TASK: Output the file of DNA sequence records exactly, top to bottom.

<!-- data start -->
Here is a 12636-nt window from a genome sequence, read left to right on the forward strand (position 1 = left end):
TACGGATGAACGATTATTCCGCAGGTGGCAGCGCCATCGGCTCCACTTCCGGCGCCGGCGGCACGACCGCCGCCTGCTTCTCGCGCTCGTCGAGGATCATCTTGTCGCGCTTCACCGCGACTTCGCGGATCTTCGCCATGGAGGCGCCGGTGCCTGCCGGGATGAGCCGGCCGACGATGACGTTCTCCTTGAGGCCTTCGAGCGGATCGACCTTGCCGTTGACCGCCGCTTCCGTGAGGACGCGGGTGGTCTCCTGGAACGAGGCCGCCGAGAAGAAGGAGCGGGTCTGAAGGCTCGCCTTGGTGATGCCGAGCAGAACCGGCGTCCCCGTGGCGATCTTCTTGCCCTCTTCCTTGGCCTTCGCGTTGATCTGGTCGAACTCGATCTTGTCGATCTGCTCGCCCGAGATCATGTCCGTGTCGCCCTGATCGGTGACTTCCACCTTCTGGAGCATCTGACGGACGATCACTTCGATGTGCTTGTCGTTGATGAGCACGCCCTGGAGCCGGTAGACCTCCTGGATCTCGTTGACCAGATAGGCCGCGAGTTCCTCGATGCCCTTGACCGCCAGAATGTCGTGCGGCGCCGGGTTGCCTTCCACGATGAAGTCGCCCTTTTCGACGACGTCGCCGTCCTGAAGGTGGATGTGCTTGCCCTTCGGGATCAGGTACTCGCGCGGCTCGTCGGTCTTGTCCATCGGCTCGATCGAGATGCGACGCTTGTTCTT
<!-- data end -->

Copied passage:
Here is a 12636-nt window from a genome sequence, read left to right on the forward strand (position 1 = left end):
TACGGATGAACGATTATTCCGCAGGTGGCAGCGCCATCGGCTCCACTTCCGGCGCCGGCGGCACGACCGCCGCCTGCTTCTCGCGCTCGTCGAGGATCATCTTGTCGCGCTTCACCGCGACTTCGCGGATCTTCGCCATGGAGGCGCCGGTGCCTGCCGGGATGAGCCGGCCGACGATGACGTTCTCCTTGAGGCCTTCGAGCGGATCGACCTTGCCGTTGACCGCCGCTTCCGTGAGGACGCGGGTGGTCTCCTGGAACGAGGCCGCCGAGAAGAAGGAGCGGGTCTGAAGGCTCGCCTTGGTGATGCCGAGCAGAACCGGCGTCCCCGTGGCGATCTTCTTGCCCTCTTCCTTGGCCTTCGCGTTGATCTGGTCGAACTCGATCTTGTCGATCTGCTCGCCCGAGATCATGTCCGTGTCGCCCTGATCGGTGACTTCCACCTTCTGGAGCATCTGACGGACGATCACTTCGATGTGCTTGTCGTTGATGAGCACGCCCTGGAGCCGGTAGACCTCCTGGATCTCGTTGACCAGATAGGCCGCGAGTTCCTCGATGCCCTTGACCGCCAGAATGTCGTGCGGCGCCGGGTTGCCTTCCACGATGAAGTCGCCCTTTTCGACGACGTCGCCGTCCTGAAGGTGGATGTGCTTGCCCTTCGGGATCAGGTACTCGCGCGGCTCGTCGGTCTTGTCCATCGGCTCGATCGAGATGCGACGCTTGTTCTT